WASHINGTON: The United States on Tuesday imposed sanctions on seven senior Russians as it said its intelligence concluded that Moscow was behind the poisoning of jailed Kremlin critic Alexei Navalny.
In action coordinated with the EU, the United States renewed demands that Russia free Navalny, who was arrested in January upon his return to Moscow as he spurred massive rallies through his allegations of corruption by President Vladimir Putin.
“The intelligence community assesses with high confidence that officers of Russia’s Federal Security Service FSB used a nerve agent known as Novichok to poison Russian opposition leader Alexei Navalny on August 20, 2020,” a senior US official said.
Officials said that the United States would impose sanctions on “seven senior members of the Russian government” with the details expected to be released later Tuesday.
European Council chief says EU has no plans to lift punishing sanctions against Moscow
They also said that the United States would restrict exports to Russia as it vowed that President Joe Biden would take a harder line than his predecessor Donald Trump, who voiced admiration for Putin.
“We’re sending a clear signal to Russia that there are clear consequences to the use of chemical weapons,” another official said.
Navalny, 44, fell violently ill when he was on a domestic flight.
He was rushed to treatment in Germany where doctors said he had been poisoned with Novichok, a nerve agent developed by Soviet researchers and which was also blamed in a 2018 attack in England against Russian double-agent Sergei Skripal and his daughter and Yulia.
Conflict in Ukraine
In Kiev, European Council chief Charles Michel said on Tuesday the EU has no plans to lift punishing sanctions against Russia that were imposed over the conflict in Ukraine.
Ukraine has been fighting Russia-backed separatists in the eastern Donetsk and Lugansk regions following Moscow’s annexation of the Crimean peninsula in 2014.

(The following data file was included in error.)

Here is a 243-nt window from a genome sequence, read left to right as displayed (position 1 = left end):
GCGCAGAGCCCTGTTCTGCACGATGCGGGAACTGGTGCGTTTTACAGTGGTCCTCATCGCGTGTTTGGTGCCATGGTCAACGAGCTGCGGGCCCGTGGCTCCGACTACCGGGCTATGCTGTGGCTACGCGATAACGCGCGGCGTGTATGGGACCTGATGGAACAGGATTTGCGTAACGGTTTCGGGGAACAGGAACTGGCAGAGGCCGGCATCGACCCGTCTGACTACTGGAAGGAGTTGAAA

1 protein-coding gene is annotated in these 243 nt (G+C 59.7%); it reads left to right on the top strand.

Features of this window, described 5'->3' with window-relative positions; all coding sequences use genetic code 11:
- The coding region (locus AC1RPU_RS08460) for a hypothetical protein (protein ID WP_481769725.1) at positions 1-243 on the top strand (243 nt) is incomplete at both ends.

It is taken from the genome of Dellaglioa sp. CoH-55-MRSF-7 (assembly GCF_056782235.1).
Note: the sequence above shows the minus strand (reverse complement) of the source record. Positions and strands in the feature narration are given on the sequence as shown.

Ukraine and its Western allies accuse Russia of sending troops and arms to support the separatists.
Michel, who on Tuesday began his two-day visit to Ukraine with a trip to the country’s war-torn east, said “Russia has not reciprocated Ukraine’s positive steps” to settle the conflict.
“That’s why our economic sanctions against Russia will remain in place,” he said in his address to the media, accompanied by Ukraine’s President Volodymyr Zelensky.
“Russia is a party to this conflict, and not a mediator,” Michel added.
He also reiterated Brussels’ support for Kiev, announcing the launch this year of a new programme to boost economic development and public services in war-scarred eastern areas.
“The people of Ukraine are not alone. We are on your side,” he said.
Michel’s visit comes during an increase in violence as eight Ukrainian servicemen have been killed since mid-February, shattering a ceasefire brokered last year.
The fierce fighting that erupted after Moscow’s takeover of Crimea has claimed more than 13,000 lives, according to the United Nations, but the number of new fatalities has been decreasing in recent years.
EU leaders in December extended until mid-2021 the sanctions that target whole sectors of the Russian economy including its valuable oil businesses.
Published in Dawn, March 3rd, 2021